Power relations in the Christian ministry: theology, order, politics and the Holy Spirit

Quick, Dieter (2019). Power relations in the Christian ministry: theology, order, politics and the Holy Spirit. University of Birmingham. Ph.D.

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This thesis for the first time demonstrates that power relations, which are as disparate as juridical frameworks, political engagement, spiritual experience, theology and God, can be fully accounted for in a single theory approach that is descriptive analytical, post-structuralist and rhizome ontological. This is achieved through an exploration of Christian ministry practice and theological approaches, the politics of the Confessing Struggle, Barthian dogmatics and Pentecostal power accounts.

It is argued that a conventional normative-theological reflection of the Christian ministry obstructs both practical-theological accountability and having an empowering pastoral approach. Thereby, the conceptual creation, counter-modern capacities and limitations––as well as the ministry-internal effects––of different forms of Christian agency formation are explored, using Foucauldian terms. These include: Barth’s ‘theological existence,’ Pentecostal empowerment through Spirit baptism, and the distributed-charismatic and prayerful pursuit of divine power and presence.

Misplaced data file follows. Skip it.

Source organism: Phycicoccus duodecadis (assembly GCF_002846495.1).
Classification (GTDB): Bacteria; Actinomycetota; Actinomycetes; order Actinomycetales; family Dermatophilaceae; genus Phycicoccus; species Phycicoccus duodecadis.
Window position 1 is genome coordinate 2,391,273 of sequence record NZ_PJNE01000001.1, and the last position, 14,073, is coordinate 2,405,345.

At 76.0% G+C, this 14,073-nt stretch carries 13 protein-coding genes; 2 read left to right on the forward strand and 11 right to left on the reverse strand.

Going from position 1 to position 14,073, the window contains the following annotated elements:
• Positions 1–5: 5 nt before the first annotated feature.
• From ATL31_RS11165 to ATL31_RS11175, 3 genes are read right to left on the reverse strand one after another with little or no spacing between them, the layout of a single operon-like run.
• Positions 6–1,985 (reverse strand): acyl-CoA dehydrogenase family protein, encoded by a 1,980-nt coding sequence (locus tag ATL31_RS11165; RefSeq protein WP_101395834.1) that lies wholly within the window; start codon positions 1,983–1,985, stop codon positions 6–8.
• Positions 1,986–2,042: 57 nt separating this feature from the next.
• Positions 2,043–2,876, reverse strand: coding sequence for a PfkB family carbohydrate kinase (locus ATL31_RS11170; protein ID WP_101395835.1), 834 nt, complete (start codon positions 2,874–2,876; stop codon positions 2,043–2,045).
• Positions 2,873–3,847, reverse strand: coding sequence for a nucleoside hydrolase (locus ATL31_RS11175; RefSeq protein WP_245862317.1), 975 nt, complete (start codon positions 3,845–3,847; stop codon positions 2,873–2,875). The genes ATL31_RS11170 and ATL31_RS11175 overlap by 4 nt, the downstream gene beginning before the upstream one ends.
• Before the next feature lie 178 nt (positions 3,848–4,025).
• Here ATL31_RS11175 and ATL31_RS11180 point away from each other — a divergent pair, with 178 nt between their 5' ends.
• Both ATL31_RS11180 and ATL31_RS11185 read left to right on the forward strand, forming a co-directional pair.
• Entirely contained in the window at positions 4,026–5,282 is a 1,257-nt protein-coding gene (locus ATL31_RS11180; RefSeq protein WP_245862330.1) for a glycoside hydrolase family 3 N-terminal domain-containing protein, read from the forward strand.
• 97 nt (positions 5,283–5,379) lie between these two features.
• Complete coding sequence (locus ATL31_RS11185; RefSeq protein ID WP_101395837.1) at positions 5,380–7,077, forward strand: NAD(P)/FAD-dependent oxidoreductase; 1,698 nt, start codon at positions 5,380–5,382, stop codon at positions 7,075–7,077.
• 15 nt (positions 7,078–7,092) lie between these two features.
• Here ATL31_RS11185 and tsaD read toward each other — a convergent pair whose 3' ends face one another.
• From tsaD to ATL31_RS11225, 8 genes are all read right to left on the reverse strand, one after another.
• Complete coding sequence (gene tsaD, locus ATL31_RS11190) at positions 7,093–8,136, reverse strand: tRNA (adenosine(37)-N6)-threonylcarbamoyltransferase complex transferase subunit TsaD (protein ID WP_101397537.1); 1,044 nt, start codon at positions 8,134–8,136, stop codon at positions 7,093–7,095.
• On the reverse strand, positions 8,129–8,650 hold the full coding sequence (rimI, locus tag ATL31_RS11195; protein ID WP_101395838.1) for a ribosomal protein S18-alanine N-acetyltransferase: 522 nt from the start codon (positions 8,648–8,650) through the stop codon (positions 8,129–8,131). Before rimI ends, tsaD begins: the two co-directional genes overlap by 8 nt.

It should be possible to engage and reconcile all forms of Christian empowerment to one another on the basis of a rhizomic ministry practice; one which, when established upon a charismatic-revivalist ethos, is able to facilitate the occasional formation and coming to life of a distributed divine presence and power.

Type of Work: Thesis (Doctorates > Ph.D.)
Award Type: Doctorates > Ph.D.
Licence: Creative Commons: Attribution 4.0
College/Faculty: Colleges (2008 onwards) > College of Arts & Law
School or Department: School of Philosophy, Theology and Religion, Department of Theology and Religion
Funders: None/not applicable
Subjects: B Philosophy. Psychology. Religion > BR Christianity
B Philosophy. Psychology. Religion > BT Doctrinal Theology
B Philosophy. Psychology. Religion > BV Practical Theology
URI: http://etheses.bham.ac.uk/id/eprint/9232


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